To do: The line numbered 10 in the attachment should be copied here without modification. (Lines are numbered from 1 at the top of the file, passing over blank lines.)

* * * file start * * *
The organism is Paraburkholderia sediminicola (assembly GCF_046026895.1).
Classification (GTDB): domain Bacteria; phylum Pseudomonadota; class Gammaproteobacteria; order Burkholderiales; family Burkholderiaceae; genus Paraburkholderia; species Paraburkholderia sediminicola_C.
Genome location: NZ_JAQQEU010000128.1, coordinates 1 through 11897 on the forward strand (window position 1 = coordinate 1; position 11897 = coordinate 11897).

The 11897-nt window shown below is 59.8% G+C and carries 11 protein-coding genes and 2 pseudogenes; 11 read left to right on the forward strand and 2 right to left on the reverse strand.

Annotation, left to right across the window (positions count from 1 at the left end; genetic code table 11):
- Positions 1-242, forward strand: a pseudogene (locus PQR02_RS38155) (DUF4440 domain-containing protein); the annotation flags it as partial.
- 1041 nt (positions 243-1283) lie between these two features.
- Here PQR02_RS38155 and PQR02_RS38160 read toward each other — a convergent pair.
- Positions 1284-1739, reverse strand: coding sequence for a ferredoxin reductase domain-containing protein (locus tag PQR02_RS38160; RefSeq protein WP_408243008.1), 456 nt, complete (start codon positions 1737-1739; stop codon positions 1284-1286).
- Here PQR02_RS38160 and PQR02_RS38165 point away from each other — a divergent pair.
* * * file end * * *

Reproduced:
- Here PQR02_RS38160 and PQR02_RS38165 point away from each other — a divergent pair.